"This was honestly one of the most terrifying things I've ever tried to do in my life" ... Ashton Kutcher on playing Steve Jobs.

"This was honestly one of the most terrifying things I've ever tried to do in my life" ... Ashton Kutcher on playing Steve Jobs.

THE biopic jOBS may have received mixed reviews at the Sundance Film Festival but critics have been unanimous in their praise of Ashton Kutcher in his portrayal of the late Apple co-founder.

The Two And A Half Men star held his own as Steve Jobs in the much-anticipated movie, which closed the independent film event in Utah.

"This was honestly one of the most terrifying things I've ever tried to do in my life," Kutcher confessed at the world premiere . "I've thrown myself into this massive gauntlet of criticism."

All too aware of the enormity of the task at hand, Kutcher said he studied "hundreds of hours" of footage of Jobs, and met several of his friends, to get inside the skin of the man who made Apple the most valuable company in the world before his death in 2011. Kutcher later found himself hospitalised after shooting had wrapped, having followed Jobs's unusual fruitarian diet too closely.

The festival wrapped up with a drama about the last day in the life of 22-year-old shooting victim, Ryan Coogler's Fruitvale, winning both the grand jury prize and the audience award for US dramatic features.

Blood Brother, Steve Hoover's study of an American's work on behalf of an AIDS-afflicted community in India, took the grand jury prize and the audience award for US documentaries.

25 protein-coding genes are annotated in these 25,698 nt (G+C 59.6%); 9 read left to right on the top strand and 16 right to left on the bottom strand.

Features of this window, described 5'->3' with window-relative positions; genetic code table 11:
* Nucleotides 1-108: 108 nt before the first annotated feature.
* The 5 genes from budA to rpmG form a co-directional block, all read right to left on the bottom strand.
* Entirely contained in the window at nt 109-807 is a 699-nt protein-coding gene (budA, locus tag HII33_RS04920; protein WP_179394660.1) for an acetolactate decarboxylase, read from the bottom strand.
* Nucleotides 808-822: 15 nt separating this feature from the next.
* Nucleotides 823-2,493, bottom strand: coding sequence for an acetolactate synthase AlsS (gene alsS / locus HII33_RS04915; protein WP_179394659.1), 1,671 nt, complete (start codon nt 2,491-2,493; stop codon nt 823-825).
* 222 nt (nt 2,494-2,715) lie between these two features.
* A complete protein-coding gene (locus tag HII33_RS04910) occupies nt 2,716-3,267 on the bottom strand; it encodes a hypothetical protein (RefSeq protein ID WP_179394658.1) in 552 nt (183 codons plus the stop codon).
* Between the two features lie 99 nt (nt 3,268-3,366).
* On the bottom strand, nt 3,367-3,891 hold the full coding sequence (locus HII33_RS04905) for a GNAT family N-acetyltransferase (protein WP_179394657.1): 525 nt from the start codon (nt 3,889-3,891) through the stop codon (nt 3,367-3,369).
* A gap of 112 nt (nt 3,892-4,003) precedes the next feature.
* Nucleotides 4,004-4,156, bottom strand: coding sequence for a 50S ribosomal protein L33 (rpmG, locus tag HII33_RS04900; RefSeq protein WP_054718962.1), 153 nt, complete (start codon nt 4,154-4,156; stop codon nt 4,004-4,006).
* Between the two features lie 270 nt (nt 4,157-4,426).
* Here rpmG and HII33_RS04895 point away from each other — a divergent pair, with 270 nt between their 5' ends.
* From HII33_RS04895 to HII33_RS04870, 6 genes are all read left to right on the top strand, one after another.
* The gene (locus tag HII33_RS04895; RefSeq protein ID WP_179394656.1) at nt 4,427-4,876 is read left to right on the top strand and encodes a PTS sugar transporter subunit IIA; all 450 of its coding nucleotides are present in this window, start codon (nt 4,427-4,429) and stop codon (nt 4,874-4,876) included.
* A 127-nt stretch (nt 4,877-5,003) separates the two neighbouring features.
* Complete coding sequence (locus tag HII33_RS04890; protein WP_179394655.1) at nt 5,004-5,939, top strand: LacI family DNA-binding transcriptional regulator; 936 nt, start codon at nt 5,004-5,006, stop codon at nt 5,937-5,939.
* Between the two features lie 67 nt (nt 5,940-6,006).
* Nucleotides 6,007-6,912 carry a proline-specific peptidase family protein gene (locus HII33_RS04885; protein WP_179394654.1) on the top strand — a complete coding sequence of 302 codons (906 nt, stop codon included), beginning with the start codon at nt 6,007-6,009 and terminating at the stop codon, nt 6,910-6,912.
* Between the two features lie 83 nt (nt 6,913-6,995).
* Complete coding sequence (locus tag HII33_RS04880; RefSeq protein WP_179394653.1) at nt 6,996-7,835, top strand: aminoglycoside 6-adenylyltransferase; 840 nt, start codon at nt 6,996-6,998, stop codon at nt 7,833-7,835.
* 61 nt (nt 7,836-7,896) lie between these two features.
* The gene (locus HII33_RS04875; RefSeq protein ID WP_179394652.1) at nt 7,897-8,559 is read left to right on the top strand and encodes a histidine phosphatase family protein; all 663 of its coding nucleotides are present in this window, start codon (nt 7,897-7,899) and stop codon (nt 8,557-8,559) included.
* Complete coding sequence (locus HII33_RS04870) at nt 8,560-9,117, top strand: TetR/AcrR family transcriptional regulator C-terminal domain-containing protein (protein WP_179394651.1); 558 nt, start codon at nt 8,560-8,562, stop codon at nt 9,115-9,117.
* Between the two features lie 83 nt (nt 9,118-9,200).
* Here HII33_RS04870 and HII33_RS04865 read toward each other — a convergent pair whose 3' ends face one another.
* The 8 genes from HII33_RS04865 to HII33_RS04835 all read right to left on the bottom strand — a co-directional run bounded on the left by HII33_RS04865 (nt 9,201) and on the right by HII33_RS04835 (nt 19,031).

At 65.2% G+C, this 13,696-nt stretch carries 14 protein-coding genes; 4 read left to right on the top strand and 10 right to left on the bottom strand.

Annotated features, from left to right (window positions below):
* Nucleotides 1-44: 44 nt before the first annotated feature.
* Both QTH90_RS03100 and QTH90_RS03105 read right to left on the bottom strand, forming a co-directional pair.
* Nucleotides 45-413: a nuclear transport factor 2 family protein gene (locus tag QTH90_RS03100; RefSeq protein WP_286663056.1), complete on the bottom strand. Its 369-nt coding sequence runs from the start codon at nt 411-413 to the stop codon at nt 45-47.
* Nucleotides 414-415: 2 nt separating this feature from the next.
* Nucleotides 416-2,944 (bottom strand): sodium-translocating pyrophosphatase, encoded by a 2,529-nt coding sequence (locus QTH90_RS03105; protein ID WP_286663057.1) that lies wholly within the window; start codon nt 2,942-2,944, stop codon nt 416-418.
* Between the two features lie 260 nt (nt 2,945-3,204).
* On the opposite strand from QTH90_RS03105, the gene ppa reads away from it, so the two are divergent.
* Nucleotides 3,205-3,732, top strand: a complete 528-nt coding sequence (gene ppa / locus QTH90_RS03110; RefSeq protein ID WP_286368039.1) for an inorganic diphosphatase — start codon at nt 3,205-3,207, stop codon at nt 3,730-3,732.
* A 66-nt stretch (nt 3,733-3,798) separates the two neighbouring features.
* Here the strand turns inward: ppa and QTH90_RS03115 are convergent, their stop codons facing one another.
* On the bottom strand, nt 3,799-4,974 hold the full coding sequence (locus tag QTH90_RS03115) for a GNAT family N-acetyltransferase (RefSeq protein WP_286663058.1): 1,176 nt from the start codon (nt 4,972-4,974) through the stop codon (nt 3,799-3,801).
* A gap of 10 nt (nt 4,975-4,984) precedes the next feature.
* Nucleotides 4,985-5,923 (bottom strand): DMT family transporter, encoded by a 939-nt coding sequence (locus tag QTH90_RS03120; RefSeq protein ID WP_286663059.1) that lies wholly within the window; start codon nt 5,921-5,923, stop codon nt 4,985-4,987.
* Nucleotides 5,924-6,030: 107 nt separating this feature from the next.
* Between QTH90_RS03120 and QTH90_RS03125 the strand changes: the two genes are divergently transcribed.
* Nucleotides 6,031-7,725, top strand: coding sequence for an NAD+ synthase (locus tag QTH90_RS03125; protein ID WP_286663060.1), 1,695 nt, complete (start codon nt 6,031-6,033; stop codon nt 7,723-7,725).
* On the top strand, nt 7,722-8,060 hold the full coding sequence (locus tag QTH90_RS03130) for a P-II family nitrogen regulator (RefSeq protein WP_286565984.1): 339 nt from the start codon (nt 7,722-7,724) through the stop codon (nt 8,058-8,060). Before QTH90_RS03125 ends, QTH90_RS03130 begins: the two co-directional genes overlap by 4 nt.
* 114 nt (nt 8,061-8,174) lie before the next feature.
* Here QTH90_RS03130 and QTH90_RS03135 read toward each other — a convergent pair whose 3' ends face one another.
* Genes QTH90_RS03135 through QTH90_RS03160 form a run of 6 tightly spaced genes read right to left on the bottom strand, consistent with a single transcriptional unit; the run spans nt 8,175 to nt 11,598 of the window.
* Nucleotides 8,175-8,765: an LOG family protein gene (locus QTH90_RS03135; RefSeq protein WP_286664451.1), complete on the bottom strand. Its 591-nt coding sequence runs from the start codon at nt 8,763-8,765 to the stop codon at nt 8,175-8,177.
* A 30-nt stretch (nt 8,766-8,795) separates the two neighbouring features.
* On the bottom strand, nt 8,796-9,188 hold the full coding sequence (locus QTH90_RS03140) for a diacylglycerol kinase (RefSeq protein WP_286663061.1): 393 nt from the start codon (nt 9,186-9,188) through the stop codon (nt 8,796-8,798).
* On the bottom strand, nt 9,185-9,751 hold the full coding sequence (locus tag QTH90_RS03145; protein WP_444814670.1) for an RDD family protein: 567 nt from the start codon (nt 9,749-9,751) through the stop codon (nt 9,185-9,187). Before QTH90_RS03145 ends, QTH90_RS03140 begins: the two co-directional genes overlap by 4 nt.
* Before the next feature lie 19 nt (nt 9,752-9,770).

The world cinema jury prizes went to South Korean director Meul O's drama Jiseul, about the military invasion of a peaceful village in 1948, and Kalyanee Mam's documentary A River Changes Course, about three young Cambodians struggling to deal with the devastating impact of war.

Themes of social taboos, including several films displaying images of graphic sex, came close to derailing Sundance this year, when a local pressure group threatened to make trouble. Documentaries on abortion and the military also resonated strongly.

Australia also provided a talking point with industry and audiences alike. Anne Fontaine's controversial Two Mothers, starring Naomi Watts and Robin Wright as best friends who fall for one another's sons, was snapped up for crucial US distribution despite receiving lukewarm reviews.

Jane Campion's TV drama Top of the Lake had its world premiere.

A clutch of younger local stars also made their mark including Emily Browning in Sebastian Silva's creepy psychological thriller Magic Magic and Jane Campion's daughter, Alice Englert, in the British horror film In Fear.

Australian heavyweights Nicole Kidman and Mia Wasikowska impressed in Park Chan-wook's English-language horror debut, Stoker. Guy Pearce was back in fine form as a music teacher in crisis in Drake Doremus's haunting drama Breathe In.

Toni Collette re-teamed with her Little Miss Sunshine co-star Steve Carell in the coming-of-age drama The Way, Way Back, which was picked up by distributor Fox Searchlight for nearly $10 million.

with agencies